Cyclobutane pyrimidine dimers (CPDs) are a form of DNA damage that is caused by UV exposure. CPDs interfere with base pairing during DNA replication – which can lead to mutations and cancer.
UVB radiation is directly absorbed by DNA. The energy causes changes in the bonding of pyrimidine structures found in DNA leading to CPDs and pyrimidine-pyrimidone (6-4) photoproducts.
UVA on the other hand is poorly absorbed by DNA, but was also found to cause CPD formation in human skin. CPDs were found to remain longer in the skin when there was UVA exposure, leading to speculation that UVA may also suppress a repair mechanism.
Our cells do have DNA repair capabilities, where damaged DNA is excised and replaced – but these processes can be overwhelmed by an accumulation of damage.
Experiments have measured the amount of CPD formation in human skin when exposed to UVB. One study found that CPDs were formed even when there was no visible sunburn (0.5 sunburn dose). They also found CPDs in both the epidermis and dermis and these levels were elevated for about 10 days as the skin sloughed off.
These two images from the paper show (A) skin that was not exposed to UVB and (B) skin that was exposed to UVB. The brown staining of the cells indicates presence of CPDs.
The amount of CPDs found in both the epidermis and dermis increased as UVB exposure increased.
A recent experiment performed by Pierre Fabre (manufacturers of Avène) looked at the effect sunscreen had on the formation of CPDs in human skin after UV exposure.
14 volunteers applied a sunscreen to their forearm and were exposed to UVB and UVA on skin protected by the sunscreen and also on unprotected skin. The area covered in sunscreen received 15 times the dose of UV to cause sunburn, whereas the unprotected skin received 2 times the dose.
After this exposure, their skin was blistered by vacuum and the contents of the blister were examined for CPDs using two different methods: immunostaining and spectrometry (HPLC-MS).
They found that the unprotected skin after exposure to UV had an elevated ratio of CPDs to normal DNA bases (90 CPD to 106 DNA bases). In comparison, the skin protected with the sunscreen had an amount of CPDs similar to unexposed skin and statistically significantly less than the unprotected skin (P < 0.001) – even though the area received more UV exposure. The CPD to normal DNA base ratio was not reported for the sunscreen protected and unexposed skin.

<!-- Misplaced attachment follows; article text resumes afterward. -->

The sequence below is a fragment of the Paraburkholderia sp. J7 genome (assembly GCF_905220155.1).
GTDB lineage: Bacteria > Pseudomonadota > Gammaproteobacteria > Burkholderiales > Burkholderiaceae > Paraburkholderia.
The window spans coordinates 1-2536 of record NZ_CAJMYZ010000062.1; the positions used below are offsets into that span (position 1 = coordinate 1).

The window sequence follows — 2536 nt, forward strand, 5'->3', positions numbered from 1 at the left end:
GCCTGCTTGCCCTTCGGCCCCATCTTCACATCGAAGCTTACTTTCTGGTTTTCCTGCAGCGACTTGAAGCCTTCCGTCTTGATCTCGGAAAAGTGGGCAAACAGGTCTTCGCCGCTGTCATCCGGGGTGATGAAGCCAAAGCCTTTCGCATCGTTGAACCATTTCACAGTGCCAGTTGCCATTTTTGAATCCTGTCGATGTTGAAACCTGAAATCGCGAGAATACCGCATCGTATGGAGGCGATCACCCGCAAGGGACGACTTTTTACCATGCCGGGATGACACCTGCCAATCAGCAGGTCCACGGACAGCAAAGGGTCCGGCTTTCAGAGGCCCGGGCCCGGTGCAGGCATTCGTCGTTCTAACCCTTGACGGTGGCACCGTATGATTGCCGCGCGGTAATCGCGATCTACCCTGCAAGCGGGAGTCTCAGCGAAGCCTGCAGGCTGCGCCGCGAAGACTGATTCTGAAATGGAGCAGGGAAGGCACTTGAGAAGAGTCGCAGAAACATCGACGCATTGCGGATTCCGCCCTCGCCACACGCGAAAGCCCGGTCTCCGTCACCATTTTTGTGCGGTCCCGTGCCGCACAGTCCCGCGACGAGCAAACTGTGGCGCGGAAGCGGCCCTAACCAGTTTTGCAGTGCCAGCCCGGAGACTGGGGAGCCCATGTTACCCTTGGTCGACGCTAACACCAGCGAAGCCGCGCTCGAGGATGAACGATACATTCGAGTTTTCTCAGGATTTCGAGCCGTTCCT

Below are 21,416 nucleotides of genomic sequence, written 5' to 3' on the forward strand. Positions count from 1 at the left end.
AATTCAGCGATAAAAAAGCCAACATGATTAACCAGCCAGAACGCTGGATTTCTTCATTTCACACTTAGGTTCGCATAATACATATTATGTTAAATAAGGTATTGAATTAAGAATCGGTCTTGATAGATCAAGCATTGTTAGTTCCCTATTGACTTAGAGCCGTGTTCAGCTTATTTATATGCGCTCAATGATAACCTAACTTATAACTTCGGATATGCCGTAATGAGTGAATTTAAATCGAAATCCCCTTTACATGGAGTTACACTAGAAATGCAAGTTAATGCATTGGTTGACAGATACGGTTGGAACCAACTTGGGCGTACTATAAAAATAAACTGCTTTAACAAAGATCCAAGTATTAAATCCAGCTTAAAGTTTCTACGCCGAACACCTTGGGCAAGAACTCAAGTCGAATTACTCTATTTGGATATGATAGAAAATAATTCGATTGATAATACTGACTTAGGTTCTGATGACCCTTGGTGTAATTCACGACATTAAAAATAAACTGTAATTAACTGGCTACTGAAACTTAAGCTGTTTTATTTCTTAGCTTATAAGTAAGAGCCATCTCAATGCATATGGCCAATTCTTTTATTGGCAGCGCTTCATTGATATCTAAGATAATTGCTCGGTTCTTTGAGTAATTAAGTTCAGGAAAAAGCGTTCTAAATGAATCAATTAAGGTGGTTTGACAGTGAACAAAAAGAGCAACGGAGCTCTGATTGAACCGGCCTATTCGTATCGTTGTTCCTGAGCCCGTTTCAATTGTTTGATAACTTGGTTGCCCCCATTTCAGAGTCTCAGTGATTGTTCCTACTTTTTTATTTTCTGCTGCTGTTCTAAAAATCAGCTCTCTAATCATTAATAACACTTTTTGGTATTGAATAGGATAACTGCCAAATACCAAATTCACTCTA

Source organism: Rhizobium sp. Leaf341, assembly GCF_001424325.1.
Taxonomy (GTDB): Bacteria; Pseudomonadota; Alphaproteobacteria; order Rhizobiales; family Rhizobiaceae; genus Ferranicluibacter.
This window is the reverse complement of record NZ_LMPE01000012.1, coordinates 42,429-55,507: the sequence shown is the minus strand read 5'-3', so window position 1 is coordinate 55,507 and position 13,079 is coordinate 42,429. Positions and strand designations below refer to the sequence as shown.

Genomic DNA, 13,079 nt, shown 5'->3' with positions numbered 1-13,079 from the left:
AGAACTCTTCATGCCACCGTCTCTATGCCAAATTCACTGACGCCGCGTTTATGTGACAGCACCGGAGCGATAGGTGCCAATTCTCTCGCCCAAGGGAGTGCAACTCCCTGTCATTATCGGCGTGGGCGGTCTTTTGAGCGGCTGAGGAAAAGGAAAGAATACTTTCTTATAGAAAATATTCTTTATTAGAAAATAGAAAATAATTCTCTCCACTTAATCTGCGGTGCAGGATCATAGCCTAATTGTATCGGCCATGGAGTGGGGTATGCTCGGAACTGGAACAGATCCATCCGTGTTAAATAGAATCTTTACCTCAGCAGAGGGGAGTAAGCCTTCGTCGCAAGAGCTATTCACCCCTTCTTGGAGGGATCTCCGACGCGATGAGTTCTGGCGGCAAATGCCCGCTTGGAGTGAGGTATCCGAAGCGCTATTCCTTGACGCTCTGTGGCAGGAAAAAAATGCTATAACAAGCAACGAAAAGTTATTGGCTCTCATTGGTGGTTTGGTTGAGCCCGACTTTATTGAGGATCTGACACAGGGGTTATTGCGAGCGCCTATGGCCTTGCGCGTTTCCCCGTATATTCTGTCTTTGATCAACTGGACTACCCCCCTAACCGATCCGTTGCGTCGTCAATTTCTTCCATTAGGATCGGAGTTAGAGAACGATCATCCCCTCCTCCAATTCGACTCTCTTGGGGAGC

The sunscreen was not named, but it is SPF 50+, broad spectrum, and contained; Tinosorb M and S, Iscotrizinol, Avobenzone, and the antioxidant bis-ethylhexyl-hydroxydimethoxy benzylmalonate.
Preventing the formation of CPDs from reducing UV exposure is the most well-researched option, but there are other newer methods that are emerging – some of which are already available on the market.
Photolyase is a DNA repair enzyme that can be activated by the absorption of a photon and transfer an electron to the CPD, this can separate the CPD back into two normal pyrimidine bases – with the right timing. In humans, the photolyase enzyme no longer works, but there is some evidence that topical application of photolyase may reduce the formation of CPDs. An experiment where photolyase encapsulated in liposomes combined with light exposure was applied to human skin reduced the formation of CPDs by 40%-45% after exposure to UVB.
You can watch a lecture given by Aziz Sanzar about photolyase and DNA repair below. He won the Nobel Prize in Chemistry in 2015 for his work along with his colleagues Tomas Lindahl and Paul Modrich.
S.K. Katiyar, M.S. Matsui, H. Mukhtar, Kinetics of UV light–induced cyclobutane pyrimidine dimers in human skin in vivo: An immunohistochemical analysis of both epidermis and dermis, Photochemistry and Photobiology (2002), DOI: 10.1562/0031-8655(2000)0720788KOULIC2.0.CO2
J. Gwendal, T. Douki, J. Le Digabel, et al, Evaluation of the protection of a broad-spectrum SPF50+ sunscreen against DNA damage, Journal of the American Academy of Dermatology (2018), DOI: 10.1016/j.jaad.2018.05.570